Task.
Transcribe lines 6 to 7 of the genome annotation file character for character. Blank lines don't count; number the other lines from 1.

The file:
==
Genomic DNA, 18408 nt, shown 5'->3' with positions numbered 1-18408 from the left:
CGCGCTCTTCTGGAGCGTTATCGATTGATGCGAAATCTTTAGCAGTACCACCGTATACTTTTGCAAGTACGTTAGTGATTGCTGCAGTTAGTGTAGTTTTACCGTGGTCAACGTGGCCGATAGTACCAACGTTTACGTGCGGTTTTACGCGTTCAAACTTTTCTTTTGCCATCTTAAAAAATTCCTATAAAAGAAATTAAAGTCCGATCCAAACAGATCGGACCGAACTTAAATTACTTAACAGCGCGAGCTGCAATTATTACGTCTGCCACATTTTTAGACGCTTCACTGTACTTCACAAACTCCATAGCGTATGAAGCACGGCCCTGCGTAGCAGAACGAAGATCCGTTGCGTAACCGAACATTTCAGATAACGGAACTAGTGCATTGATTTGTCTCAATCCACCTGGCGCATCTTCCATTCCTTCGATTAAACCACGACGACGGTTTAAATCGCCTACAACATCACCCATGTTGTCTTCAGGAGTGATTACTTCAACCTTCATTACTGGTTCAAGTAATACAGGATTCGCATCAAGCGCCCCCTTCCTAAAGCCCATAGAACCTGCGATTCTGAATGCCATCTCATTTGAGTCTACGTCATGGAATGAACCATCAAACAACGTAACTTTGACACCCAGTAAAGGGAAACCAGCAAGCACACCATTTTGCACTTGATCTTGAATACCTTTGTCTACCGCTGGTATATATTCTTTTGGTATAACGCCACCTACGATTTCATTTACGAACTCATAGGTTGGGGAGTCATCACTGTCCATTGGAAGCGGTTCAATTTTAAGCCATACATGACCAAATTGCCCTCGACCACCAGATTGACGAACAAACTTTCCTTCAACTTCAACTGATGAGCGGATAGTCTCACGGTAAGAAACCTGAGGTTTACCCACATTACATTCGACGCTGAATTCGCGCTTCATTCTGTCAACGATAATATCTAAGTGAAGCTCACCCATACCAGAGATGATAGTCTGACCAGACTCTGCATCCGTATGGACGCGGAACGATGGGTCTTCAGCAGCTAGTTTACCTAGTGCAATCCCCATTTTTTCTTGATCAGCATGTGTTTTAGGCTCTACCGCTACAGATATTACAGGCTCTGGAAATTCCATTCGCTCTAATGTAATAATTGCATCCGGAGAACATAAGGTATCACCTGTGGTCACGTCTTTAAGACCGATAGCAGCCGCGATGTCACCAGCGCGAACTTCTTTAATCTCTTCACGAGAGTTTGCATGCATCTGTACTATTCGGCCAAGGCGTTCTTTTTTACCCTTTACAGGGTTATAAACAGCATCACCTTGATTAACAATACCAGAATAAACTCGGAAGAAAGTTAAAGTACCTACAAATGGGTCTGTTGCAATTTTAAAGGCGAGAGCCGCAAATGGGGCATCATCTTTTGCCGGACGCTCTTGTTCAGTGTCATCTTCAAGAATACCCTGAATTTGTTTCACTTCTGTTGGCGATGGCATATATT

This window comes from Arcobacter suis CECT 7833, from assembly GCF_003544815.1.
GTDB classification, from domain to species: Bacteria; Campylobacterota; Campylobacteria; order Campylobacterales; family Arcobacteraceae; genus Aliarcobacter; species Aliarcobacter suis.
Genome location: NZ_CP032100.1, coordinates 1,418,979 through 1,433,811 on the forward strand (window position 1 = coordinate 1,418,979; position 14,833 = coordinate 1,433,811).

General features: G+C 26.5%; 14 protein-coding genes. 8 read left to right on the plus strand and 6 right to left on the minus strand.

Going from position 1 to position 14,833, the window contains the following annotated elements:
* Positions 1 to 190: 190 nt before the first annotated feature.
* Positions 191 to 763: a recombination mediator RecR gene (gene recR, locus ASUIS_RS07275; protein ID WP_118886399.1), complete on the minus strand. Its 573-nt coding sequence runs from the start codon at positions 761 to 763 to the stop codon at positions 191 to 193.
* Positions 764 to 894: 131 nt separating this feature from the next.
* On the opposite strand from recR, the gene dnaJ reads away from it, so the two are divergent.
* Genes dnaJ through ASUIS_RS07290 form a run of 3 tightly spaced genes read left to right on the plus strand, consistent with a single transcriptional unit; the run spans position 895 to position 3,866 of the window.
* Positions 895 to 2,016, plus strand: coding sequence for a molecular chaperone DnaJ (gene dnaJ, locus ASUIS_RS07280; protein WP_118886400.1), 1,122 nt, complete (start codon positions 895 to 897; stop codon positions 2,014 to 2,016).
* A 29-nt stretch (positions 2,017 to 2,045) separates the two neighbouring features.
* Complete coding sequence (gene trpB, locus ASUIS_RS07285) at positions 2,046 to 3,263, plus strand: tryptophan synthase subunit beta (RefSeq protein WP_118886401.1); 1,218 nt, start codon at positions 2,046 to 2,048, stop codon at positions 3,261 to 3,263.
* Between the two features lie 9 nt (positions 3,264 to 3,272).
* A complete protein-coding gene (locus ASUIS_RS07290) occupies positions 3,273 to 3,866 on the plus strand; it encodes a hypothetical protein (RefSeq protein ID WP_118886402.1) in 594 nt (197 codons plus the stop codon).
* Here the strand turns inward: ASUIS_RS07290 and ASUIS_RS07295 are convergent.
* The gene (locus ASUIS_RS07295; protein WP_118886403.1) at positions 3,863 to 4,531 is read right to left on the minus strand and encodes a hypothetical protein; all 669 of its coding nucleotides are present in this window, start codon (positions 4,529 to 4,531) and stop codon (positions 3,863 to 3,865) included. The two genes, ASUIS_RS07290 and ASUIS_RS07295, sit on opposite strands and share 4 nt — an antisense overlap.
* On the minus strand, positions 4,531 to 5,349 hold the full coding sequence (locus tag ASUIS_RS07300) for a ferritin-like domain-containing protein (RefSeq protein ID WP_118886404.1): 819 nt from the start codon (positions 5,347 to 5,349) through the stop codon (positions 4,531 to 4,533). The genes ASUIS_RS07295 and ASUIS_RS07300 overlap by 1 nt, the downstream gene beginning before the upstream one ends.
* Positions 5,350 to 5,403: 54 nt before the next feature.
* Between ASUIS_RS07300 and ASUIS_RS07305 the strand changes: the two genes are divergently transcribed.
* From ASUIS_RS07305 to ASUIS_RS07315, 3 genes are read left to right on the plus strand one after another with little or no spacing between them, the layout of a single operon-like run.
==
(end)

General features: G+C 26.5%; 14 protein-coding genes. 8 read left to right on the plus strand and 6 right to left on the minus strand.

Going from position 1 to position 14,833, the window contains the following annotated elements: